Mark Brend - The Sound of Tomorrow
London, 1966: Paul McCartney met a group of three electronic musicians called Unit Delta Plus. McCartney was there because he had become fascinated by electronic music, and wanted to know how it was made. He was one of the first rock musicians to grasp its potential, but even he was notably late to the party. For years, composers and technicians had been making electronic music for film and TV. Hitchcock had commissioned a theremin soundtrack for Spellbound (1945); The Forbidden Planet (1956) featured an entirely electronic score; Delia Derbyshire had created the Dr Who theme in 1963; and by the early 1960s, all you had to do was watch commercial TV for a few hours to hear the weird and wonderful sounds of the new world. The Sound of Tomorrow tells the compelling story of the sonic adventurers who first introduced electronic music to the masses. A network of composers, producers, technicians and inventors, they took emerging technology and with it made sound and music that was bracingly new.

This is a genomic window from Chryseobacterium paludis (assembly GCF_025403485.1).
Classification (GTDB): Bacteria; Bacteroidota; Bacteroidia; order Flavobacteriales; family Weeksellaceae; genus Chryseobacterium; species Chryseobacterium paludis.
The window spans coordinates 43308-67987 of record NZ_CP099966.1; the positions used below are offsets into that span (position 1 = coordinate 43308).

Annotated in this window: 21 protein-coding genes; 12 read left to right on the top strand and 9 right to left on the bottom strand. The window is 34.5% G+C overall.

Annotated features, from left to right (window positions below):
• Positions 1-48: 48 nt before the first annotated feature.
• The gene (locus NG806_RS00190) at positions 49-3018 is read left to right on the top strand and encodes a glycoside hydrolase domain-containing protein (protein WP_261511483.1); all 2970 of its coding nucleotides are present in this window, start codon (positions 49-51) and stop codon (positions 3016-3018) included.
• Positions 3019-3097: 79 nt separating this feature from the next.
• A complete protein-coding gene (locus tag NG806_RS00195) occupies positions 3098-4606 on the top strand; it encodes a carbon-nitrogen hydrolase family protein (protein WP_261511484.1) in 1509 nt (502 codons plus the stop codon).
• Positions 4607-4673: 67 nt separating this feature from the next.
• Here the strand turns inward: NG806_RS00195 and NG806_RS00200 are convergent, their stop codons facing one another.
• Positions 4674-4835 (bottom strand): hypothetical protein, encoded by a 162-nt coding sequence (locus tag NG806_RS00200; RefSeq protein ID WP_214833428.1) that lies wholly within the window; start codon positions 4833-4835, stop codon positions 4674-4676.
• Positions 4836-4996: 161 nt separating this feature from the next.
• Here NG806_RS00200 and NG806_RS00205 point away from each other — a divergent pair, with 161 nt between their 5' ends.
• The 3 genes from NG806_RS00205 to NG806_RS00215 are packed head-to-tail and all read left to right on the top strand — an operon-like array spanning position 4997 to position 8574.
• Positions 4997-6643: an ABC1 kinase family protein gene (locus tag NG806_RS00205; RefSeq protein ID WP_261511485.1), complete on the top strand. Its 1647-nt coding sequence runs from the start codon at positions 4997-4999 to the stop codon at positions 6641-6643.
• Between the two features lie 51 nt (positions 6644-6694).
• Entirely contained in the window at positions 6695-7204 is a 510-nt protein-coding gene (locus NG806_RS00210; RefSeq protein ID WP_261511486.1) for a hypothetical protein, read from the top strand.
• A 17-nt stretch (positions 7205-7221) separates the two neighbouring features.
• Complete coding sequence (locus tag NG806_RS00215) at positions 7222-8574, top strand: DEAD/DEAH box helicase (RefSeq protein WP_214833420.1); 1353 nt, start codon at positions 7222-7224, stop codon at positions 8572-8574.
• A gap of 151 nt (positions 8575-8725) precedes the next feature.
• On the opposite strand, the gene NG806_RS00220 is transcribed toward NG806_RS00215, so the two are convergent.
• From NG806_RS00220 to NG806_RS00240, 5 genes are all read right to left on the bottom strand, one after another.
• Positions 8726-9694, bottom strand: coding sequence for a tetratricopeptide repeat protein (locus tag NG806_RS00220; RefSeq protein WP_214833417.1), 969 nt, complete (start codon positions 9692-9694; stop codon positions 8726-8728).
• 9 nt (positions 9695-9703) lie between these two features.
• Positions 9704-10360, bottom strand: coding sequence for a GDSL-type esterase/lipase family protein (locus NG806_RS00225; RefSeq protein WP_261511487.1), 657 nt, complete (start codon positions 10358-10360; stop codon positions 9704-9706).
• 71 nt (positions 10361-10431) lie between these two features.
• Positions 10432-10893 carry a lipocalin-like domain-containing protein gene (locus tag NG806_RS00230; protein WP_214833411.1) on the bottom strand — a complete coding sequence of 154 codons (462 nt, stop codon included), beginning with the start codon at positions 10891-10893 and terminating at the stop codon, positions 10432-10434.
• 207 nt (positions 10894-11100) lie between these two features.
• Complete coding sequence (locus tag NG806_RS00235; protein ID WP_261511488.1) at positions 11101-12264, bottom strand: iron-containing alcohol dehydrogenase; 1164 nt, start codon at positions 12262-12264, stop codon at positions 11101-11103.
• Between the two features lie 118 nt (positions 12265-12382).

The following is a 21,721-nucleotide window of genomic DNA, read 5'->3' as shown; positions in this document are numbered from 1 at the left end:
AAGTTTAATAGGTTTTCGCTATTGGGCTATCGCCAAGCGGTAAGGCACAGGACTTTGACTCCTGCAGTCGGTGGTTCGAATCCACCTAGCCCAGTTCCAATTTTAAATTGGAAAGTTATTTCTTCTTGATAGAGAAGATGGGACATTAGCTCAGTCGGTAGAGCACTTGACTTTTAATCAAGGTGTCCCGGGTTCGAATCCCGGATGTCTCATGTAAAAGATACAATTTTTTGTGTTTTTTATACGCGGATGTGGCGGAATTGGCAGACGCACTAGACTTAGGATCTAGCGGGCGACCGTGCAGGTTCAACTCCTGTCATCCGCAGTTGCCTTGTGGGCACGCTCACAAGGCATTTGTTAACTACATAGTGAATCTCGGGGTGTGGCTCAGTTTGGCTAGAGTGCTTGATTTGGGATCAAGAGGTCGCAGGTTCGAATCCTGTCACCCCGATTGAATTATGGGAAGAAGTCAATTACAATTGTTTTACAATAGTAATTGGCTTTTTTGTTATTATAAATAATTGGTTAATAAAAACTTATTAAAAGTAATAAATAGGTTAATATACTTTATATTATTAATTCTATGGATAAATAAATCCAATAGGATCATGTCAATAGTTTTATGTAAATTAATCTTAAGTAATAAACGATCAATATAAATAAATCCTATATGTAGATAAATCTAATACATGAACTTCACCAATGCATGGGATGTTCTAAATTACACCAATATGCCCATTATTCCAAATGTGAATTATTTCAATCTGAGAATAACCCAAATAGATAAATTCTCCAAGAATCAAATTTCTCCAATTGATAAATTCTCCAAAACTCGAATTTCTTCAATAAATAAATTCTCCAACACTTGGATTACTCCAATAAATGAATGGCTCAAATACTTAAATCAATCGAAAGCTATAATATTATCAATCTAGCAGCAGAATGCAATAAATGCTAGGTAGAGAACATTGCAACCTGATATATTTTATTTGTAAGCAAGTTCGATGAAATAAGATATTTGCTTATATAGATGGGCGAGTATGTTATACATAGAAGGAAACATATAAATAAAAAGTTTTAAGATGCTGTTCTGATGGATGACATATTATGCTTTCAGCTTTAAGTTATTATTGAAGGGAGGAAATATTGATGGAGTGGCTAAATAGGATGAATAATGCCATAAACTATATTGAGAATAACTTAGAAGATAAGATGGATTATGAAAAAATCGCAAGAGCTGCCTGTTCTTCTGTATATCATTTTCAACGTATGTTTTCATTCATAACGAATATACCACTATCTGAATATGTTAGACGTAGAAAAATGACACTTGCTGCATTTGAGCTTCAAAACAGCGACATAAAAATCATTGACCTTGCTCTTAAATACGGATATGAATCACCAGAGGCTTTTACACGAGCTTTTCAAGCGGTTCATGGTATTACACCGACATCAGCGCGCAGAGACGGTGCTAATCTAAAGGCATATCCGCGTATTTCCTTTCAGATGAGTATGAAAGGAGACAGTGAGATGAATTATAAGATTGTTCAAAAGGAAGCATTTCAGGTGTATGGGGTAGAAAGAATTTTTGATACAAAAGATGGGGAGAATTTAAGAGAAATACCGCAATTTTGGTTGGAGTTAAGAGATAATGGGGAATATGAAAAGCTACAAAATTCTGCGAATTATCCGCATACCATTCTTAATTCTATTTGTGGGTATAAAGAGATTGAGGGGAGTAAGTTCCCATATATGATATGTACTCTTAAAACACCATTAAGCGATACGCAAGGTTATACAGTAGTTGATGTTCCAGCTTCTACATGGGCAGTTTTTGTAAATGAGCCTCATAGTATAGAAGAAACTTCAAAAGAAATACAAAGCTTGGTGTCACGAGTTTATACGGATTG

Table of contents
Introduction; 1. More music than they ever had before; 2. Hoffman and Hollywood; 3. The Privilege of ignoring conventions; 4. Out of the ordinary; 5. Manhattan researchers; 6. Because a fire was in my head; 7. Moog men; 8. White Noise; 9. The End of the Night; Epilogue; Discography; Filmography; Bibliography; Index
Published in 2012, Paperback, 256 pages, 15 illustrations.
“Brend relates the story of how electronic music has entered the mainstream from the turn of the 20th Century, shaping a narrative that rescues its experimentation from highbrow academia. It runs alongside the traditional music history, celebrating the people behind the technology that came to push rock music to new horizons.” – Record Collector